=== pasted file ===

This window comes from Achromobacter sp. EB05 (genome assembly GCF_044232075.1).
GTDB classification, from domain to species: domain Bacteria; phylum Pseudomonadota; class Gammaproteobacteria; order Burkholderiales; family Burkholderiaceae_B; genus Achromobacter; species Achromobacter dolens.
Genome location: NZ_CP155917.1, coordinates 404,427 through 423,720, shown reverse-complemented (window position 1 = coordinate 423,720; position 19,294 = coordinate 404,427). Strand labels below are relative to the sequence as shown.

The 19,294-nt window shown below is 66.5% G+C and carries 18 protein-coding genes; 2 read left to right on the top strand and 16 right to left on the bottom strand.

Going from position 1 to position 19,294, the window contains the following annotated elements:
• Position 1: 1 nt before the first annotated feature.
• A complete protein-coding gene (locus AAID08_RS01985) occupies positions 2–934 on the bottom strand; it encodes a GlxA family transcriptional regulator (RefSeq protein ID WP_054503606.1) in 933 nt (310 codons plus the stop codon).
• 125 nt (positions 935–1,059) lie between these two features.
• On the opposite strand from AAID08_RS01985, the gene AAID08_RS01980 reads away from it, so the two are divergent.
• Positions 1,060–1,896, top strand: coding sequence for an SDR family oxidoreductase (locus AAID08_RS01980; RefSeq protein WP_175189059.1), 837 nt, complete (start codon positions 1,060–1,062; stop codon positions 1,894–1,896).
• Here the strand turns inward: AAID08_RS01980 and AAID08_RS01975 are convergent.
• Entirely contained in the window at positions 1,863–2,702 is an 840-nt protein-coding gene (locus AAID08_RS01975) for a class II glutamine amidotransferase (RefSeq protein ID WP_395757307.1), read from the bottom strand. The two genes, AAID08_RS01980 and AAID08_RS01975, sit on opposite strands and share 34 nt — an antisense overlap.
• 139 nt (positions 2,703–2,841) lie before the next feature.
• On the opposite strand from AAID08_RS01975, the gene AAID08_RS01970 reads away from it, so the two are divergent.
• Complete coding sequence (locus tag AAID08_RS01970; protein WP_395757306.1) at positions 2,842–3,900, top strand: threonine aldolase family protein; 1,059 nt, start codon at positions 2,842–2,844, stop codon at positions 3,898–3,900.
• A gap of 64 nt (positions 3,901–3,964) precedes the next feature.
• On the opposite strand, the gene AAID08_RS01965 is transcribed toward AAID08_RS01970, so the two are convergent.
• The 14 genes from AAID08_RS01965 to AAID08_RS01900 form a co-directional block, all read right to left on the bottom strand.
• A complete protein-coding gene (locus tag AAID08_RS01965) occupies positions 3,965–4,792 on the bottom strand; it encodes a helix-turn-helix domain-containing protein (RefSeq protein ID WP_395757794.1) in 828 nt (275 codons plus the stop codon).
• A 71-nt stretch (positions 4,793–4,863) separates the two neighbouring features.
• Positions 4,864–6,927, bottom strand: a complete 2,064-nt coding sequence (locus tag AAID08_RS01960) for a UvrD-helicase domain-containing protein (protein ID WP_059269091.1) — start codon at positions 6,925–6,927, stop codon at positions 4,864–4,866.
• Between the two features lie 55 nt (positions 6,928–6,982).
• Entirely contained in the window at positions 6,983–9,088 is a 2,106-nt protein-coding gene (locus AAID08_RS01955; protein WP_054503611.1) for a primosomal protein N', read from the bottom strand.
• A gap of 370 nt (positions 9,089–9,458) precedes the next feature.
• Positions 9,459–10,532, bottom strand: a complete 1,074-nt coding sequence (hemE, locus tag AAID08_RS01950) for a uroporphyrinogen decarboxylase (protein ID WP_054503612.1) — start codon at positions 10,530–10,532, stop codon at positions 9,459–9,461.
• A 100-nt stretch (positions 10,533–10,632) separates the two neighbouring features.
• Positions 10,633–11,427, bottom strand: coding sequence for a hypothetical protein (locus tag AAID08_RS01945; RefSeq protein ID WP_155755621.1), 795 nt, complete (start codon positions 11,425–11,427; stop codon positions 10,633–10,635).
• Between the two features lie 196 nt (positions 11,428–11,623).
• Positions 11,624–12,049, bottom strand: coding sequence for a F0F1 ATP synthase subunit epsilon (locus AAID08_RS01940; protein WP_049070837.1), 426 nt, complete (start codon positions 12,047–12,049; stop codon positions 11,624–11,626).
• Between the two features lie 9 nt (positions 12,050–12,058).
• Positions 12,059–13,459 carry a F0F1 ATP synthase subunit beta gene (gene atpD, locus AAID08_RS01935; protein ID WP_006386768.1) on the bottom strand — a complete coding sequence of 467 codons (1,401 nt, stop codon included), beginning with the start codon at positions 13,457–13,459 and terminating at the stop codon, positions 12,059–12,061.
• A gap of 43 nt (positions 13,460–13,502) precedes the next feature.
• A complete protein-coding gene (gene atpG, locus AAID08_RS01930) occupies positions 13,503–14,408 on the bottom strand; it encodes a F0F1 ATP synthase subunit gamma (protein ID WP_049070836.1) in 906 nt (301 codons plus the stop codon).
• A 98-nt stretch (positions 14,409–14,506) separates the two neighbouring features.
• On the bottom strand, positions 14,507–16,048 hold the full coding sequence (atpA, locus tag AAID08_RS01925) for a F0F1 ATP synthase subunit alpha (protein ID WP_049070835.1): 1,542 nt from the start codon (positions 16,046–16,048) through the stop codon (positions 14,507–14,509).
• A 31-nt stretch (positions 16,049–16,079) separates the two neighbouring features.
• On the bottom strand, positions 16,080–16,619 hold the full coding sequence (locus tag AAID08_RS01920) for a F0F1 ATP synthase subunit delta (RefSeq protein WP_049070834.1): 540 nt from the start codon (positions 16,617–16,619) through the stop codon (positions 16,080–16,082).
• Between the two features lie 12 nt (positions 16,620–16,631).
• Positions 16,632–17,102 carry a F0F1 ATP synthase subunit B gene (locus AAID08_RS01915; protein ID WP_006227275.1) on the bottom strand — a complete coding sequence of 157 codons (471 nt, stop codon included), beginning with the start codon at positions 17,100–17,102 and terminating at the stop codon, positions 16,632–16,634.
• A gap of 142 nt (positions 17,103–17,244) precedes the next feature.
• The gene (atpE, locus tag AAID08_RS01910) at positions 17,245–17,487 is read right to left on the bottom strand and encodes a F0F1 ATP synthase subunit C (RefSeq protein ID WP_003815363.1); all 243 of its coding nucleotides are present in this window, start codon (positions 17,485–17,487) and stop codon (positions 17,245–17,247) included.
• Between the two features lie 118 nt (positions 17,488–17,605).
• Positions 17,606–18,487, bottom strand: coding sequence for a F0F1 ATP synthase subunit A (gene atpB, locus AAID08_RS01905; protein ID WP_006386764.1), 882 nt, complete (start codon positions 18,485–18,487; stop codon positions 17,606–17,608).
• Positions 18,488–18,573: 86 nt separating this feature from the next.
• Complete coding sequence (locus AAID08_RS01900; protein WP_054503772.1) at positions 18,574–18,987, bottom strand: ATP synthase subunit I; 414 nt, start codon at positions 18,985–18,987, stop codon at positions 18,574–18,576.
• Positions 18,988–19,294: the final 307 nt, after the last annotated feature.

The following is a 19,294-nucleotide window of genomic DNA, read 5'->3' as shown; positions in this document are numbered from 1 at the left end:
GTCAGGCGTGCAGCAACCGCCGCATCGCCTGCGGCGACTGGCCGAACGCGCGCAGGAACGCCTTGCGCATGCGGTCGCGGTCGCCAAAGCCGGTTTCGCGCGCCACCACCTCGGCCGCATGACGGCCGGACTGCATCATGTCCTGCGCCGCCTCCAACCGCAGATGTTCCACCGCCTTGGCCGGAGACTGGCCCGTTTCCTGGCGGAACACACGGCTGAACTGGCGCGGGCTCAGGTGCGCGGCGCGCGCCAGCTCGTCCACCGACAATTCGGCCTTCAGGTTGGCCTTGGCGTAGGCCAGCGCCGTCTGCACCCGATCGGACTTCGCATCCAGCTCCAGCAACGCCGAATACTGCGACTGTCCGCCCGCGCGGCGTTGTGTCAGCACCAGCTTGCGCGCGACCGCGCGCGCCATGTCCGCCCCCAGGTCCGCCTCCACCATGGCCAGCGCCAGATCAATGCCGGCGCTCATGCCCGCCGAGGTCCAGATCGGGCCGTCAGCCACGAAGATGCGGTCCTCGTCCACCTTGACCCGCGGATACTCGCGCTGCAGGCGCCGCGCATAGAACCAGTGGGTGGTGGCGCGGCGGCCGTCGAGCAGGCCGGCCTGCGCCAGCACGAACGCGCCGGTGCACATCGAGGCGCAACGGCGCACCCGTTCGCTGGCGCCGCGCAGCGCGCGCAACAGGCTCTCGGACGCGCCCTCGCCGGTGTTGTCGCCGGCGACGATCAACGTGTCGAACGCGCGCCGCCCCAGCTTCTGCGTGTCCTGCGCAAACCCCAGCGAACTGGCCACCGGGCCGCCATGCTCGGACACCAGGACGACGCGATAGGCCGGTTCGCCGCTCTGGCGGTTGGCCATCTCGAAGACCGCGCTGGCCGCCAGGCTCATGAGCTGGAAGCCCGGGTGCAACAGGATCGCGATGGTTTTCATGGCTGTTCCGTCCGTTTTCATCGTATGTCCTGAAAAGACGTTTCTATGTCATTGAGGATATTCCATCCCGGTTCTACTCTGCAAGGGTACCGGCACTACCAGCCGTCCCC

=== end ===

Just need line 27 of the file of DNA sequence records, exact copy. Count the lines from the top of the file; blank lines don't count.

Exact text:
• Positions 10,633–11,427, bottom strand: coding sequence for a hypothetical protein (locus tag AAID08_RS01945; RefSeq protein ID WP_155755621.1), 795 nt, complete (start codon positions 11,425–11,427; stop codon positions 10,633–10,635).